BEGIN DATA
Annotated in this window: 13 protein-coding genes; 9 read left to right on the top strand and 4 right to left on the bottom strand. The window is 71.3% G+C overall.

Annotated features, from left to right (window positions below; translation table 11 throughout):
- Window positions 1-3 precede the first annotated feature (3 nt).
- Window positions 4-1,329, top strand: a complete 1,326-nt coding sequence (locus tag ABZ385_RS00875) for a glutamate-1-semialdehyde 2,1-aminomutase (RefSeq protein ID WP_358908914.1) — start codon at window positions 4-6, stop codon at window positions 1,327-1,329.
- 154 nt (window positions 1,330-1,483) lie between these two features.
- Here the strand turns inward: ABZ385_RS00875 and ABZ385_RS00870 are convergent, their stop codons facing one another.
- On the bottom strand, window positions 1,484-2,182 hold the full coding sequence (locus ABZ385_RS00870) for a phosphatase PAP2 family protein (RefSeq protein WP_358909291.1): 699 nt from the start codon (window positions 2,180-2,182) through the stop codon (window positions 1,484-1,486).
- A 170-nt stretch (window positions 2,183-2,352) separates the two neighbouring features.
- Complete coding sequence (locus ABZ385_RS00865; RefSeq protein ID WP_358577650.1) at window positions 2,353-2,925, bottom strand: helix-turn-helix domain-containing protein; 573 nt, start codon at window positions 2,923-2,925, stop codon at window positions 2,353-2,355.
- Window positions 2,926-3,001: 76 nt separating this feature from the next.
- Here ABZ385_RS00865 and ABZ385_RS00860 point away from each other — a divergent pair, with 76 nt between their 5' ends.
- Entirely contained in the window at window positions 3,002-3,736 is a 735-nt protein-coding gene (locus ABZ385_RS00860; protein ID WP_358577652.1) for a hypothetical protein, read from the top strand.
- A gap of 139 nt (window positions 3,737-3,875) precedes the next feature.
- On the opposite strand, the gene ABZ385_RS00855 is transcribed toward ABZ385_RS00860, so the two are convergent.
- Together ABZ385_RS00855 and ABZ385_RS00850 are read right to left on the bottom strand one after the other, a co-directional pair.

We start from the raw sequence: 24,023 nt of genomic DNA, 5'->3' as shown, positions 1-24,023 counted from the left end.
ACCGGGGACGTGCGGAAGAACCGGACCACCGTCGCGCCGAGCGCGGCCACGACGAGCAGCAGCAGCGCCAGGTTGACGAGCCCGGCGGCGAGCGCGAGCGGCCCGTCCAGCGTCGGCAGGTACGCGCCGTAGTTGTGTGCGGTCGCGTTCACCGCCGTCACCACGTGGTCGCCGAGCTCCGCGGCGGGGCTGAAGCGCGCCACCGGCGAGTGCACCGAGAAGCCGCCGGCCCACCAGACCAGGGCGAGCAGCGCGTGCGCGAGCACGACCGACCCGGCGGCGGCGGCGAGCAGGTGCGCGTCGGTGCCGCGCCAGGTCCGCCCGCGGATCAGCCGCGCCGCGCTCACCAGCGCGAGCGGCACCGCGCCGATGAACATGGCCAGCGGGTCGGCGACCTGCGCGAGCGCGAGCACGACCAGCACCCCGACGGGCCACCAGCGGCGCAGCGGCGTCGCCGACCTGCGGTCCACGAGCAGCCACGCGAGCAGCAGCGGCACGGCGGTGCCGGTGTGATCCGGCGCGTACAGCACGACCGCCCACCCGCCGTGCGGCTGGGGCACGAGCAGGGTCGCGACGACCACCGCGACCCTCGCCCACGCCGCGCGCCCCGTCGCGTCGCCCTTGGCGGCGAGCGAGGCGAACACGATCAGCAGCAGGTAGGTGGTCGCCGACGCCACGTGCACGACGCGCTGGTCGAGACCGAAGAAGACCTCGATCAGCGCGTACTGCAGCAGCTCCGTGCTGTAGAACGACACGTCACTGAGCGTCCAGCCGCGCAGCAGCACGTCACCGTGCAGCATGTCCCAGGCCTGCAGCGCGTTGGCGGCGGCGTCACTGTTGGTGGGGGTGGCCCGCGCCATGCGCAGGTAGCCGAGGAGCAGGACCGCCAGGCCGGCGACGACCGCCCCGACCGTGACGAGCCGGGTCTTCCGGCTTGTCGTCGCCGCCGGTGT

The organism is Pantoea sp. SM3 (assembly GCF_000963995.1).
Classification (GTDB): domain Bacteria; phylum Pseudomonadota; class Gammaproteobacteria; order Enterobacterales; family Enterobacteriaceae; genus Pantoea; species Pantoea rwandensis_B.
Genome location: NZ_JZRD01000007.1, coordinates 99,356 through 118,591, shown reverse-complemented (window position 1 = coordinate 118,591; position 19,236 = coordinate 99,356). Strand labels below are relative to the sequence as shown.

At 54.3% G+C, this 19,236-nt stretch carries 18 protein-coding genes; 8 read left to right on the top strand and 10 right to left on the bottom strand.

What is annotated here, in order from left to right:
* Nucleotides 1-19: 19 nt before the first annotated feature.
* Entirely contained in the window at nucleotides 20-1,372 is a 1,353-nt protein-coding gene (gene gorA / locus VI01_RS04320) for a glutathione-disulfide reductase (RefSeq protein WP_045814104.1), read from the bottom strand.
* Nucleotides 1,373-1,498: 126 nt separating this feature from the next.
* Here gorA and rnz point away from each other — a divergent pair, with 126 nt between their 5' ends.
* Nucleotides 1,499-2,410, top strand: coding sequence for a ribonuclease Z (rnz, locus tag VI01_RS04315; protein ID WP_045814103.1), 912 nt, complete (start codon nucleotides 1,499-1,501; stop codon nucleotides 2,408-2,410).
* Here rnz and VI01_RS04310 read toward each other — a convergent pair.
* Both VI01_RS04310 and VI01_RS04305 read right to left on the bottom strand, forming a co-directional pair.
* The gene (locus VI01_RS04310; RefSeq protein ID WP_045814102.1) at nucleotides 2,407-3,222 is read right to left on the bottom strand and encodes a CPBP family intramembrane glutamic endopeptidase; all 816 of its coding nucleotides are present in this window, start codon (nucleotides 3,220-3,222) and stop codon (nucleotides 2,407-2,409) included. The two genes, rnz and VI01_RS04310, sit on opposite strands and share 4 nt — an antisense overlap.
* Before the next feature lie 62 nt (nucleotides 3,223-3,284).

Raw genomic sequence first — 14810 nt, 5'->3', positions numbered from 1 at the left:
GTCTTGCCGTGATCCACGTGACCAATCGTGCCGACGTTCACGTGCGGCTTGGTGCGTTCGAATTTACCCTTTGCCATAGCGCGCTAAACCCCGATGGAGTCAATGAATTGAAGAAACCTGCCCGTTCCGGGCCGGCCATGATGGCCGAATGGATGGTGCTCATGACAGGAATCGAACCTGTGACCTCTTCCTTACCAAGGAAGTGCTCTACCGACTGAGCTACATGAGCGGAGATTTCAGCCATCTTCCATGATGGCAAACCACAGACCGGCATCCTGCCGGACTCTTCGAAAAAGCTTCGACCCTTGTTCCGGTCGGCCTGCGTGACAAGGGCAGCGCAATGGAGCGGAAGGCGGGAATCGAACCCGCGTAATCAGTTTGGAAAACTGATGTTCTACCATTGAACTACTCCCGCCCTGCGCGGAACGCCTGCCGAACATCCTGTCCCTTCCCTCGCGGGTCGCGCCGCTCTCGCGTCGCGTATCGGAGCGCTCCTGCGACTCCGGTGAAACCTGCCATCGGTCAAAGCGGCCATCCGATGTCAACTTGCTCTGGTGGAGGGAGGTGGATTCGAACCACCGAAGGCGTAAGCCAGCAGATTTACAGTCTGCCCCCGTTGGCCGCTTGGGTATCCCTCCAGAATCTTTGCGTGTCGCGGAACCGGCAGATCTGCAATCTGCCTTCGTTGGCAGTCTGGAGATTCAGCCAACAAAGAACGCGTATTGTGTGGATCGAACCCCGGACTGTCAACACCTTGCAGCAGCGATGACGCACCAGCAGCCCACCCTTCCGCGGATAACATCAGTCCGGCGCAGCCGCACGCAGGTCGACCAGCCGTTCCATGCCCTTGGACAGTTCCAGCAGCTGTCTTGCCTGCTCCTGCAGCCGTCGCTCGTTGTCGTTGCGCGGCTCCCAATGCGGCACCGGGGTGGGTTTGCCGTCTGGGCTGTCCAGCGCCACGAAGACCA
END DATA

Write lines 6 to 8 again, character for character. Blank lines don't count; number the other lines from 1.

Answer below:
- Here the strand turns inward: ABZ385_RS00875 and ABZ385_RS00870 are convergent, their stop codons facing one another.
- On the bottom strand, window positions 1,484-2,182 hold the full coding sequence (locus ABZ385_RS00870) for a phosphatase PAP2 family protein (RefSeq protein WP_358909291.1): 699 nt from the start codon (window positions 2,180-2,182) through the stop codon (window positions 1,484-1,486).
- A 170-nt stretch (window positions 2,183-2,352) separates the two neighbouring features.